Take Care of Your Health this Self-Care Month

By Springfield-Greene County Health

You may have heard someone use the phrase “self-care” once or twice. Whether it’s used to explain that extra pastry in the morning or buying a new pair of shoes, self-care, put simply, is taking care of oneself.

While the surface-level meaning of self-care can include quick pick-me-ups like a shopping trip or ice cream in the evening, it also applies to the steps we take to achieve the long-term health goals, such as lowering your blood pressure, losing weight, or stopping the use of tobacco.

Since the month of July is designated as Self-care Month, here are a few ways you can practice self-care by taking care of your health this month.

Getting tested for STIs

Did you know Springfield-Greene County Health offers testing for sexually transmitted infections (STIs) to the public every Monday excluding holidays from 8 a.m. — 2 p.m?

Getting regularly tested for STIs can help prevent untreated STI complications if you do have one. It can also keep you and your partner safe if you’re having unprotected sex. Leaving STIs untreated can cause health complications like pelvic inflammatory disease, certain cancers, and infertility.

STI testing is offered at the Health Department’s main location at 227 E. Chestnut Expy. Walk-ins are available but we recommend calling 417–864–1684 to ensure space is available. Testing is also offered for chlamydia, gonorrhea, trichomoniasis, HIV, mycoplasma genitalium, and Hepatitis B.

Monitoring Your Blood Pressure.

Monitoring blood pressure is incredibly important because high blood pressure can lead to strokes or heart attacks, which can have fatal outcomes. It can also cause damage to blood vessels throughout the body, the eyes, kidneys, dementia and/or sexual dysfunction. Many people don’t actually know they have it, which is why they often call high blood pressure “the Silent Killer.”

Dr. Nancy Yoon at Springfield-Greene County Health wrote a Healthy Ozarks blog titled 7 Ways You Can Reduce Your Risk of High Blood Pressure a few weeks ago detailing how taking care of your blood pressure is important.

What better way to celebrate self-care month than to get in the habit of monitoring your blood pressure?

Staying Up-to-Date on COVID-19 Vaccinations (and all of your vaccines, too!)

You may remember the Healthy Ozarks blog about the history of vaccines in the U.S. written by Springfield-Greene County epidemiologist Kendra Findley detailing just how important vaccines have become to maintaining the health of everyone worldwide.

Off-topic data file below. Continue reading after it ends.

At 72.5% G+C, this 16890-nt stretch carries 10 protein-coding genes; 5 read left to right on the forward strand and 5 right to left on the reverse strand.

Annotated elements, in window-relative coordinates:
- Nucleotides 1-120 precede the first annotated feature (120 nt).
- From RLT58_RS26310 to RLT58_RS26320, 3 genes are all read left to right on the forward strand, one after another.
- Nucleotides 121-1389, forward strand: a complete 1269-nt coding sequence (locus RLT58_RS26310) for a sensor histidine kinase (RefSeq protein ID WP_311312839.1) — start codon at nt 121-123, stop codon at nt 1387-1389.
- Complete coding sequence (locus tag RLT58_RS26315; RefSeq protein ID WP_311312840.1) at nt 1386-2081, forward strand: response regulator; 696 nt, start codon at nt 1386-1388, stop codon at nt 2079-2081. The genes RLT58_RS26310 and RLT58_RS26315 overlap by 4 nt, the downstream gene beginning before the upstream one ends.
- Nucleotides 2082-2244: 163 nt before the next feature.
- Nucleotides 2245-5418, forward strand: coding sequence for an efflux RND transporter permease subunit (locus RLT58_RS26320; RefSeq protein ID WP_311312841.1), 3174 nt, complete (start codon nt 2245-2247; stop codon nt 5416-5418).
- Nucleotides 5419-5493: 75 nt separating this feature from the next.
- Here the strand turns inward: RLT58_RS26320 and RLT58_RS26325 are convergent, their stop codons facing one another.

With Greene County rising to high-risk community level impact by the Centers for Disease Control and Prevention for COVID-19, a great way to practice self-care this month is to ensure you are up-to-date with the COVID-19 vaccine. Currently, everyone 6 months and older can now receive a COVID-19 vaccine.

Data continues to show us that being vaccinated against this virus can help prevent severe illness, hospitalization, and even death if you get COVID-19. For a full timeline of COVID-19 vaccinations, you can visit CDC.gov.

If you are all caught up on your COVID-19 vaccinations, check in with your doctor about any other vaccinations you may be behind on. If you are an adult between the ages of 19 and 26, this can include a Td or Tdap vaccine which protects you against tetanus, diphtheria, or pertussis. Additionally, if you are under 26 you may ask your doctor about the HPV vaccine which protects you against types of human papillomaviruses which can cause some cancers.

If you are over the age of 50, the shingles vaccine is available to you and is worth the shot. The Shingles vaccine is available at no charge to any Greene County resident age 60 years or older, thanks to a grant from the Greene County Senior Citizens’ Services Fund Board.

The CDC recommends that all adults age 50 years and older receive the two-dose shingles immunization, even if you have had shingles in the past or are unsure if you ever had chickenpox. People ages 50–59, who are interested in the shingles vaccine should contact their healthcare provider.

For more information about vaccines, visit vaccine417.com.

Self-care is important no matter if it’s a simple shoe shopping day or a vaccination day. Take care of yourself this month and every month by putting your health first.



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